UAE Accused of Leveraging Climate Summit for Oil Agreements


UAE Accused of Leveraging Climate Summit for Oil Agreements
© Getty Images Entertainment/Bryan Bedder

The United Arab Emirates, set to host the critical UN COP28 climate summit, is facing scrutiny after BBC reports revealed plans to discuss fossil fuel deals with various nations during the summit.

Mixed Messages in Climate Talks

The UAE allegedly planned to use its hosting of the UN climate talks as an opportunity to negotiate oil and gas deals with up to 15 nations.

This revelation has raised questions about the country's commitment to unbiased and selfless action, as expected by the UN body responsible for the COP28 summit. The documents, obtained by independent journalists at the Centre for Climate Reporting in collaboration with the BBC, were reportedly prepared for meetings with at least 27 foreign governments.

They included proposed talking points for various nations, suggesting collaboration on fossil fuel projects. For example, one point for China mentioned the UAE's state oil company, Adnoc, evaluating international LNG opportunities in countries like Mozambique, Canada, and Australia.

Similar propositions were prepared for other countries, including Germany and Egypt.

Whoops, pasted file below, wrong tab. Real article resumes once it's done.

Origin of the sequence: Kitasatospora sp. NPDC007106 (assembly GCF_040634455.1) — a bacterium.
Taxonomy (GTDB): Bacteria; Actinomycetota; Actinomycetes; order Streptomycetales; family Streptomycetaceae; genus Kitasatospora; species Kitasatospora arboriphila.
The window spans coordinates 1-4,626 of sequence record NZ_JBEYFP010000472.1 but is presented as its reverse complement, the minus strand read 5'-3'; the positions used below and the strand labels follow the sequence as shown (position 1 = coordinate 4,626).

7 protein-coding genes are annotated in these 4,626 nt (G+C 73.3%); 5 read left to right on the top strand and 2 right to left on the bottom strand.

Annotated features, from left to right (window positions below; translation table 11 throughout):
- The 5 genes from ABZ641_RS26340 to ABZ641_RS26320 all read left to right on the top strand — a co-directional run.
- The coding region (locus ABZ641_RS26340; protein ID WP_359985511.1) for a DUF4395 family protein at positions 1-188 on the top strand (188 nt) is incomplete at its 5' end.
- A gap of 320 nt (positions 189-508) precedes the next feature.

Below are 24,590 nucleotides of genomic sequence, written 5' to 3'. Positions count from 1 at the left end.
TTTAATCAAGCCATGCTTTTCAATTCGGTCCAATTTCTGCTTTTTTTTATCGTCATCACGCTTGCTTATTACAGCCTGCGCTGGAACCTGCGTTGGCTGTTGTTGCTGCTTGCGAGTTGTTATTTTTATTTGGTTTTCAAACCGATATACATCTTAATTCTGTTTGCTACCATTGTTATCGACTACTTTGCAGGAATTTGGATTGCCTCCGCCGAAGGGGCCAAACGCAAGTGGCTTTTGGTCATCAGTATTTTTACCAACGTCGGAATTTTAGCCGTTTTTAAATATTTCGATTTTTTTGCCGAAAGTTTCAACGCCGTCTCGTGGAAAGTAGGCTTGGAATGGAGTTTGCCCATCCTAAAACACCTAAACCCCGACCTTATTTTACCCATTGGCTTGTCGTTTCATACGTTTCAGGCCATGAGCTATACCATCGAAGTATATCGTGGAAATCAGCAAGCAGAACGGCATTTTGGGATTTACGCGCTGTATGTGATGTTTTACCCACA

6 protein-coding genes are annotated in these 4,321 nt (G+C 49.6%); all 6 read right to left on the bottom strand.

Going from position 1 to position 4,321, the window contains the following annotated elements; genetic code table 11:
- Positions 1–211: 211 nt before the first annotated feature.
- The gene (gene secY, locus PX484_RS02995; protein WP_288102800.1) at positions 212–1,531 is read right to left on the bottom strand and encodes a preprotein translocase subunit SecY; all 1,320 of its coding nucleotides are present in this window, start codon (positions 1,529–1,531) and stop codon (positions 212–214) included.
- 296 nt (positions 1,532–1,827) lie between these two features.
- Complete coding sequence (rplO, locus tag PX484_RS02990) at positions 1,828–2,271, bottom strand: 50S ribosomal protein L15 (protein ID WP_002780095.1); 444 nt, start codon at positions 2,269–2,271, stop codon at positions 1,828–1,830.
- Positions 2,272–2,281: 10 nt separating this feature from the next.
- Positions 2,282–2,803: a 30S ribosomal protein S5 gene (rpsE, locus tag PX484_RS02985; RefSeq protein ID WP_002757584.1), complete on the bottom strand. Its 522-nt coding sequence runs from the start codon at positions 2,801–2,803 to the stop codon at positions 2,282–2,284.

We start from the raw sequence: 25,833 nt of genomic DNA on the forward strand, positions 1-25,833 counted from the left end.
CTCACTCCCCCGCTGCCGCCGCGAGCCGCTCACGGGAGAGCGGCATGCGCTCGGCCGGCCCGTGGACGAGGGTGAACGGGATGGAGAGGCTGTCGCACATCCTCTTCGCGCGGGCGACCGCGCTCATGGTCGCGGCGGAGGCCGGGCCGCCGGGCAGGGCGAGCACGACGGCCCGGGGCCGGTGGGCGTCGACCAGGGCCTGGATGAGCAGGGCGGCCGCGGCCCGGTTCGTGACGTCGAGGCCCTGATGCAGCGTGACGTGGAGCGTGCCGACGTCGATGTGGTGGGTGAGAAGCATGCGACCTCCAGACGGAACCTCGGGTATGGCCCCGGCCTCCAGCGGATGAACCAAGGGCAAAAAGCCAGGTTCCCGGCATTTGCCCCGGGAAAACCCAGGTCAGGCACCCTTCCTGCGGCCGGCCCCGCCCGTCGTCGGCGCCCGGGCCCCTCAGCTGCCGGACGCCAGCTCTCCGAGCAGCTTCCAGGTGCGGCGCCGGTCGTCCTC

Conflict of Interest at a Crucial Climate Summit

The UAE's approach to these high-level meetings appears to clash with the overarching goals of COP28, which is to facilitate global discussions on tackling climate change and limit the long-term global temperature rise.

Prof Michael Jacobs of Sheffield University, an expert on UN climate politics, described the UAE's actions as "breathtakingly hypocritical," highlighting the contradiction between being the custodian of a process aimed at reducing emissions and simultaneously pursuing deals that could increase them.

The UAE team did not deny using the COP28 meetings for business discussions and stated that "private meetings are private." They emphasized their focus on "meaningful climate action" but declined to comment on specific discussions.

COP28, due to start on November 30 in Dubai, is expected to draw 167 world leaders, including prominent figures like the Pope and King Charles III. The summit is crucial for setting targets to reduce greenhouse gas emissions by 43% by 2030 from 2019 levels, as recommended by the UN's climate science body.

The UAE's hosting of COP28 and its reported pursuit of fossil fuel deals underscore a significant challenge facing global climate negotiations: aligning national interests with the urgent need for collective action against climate change.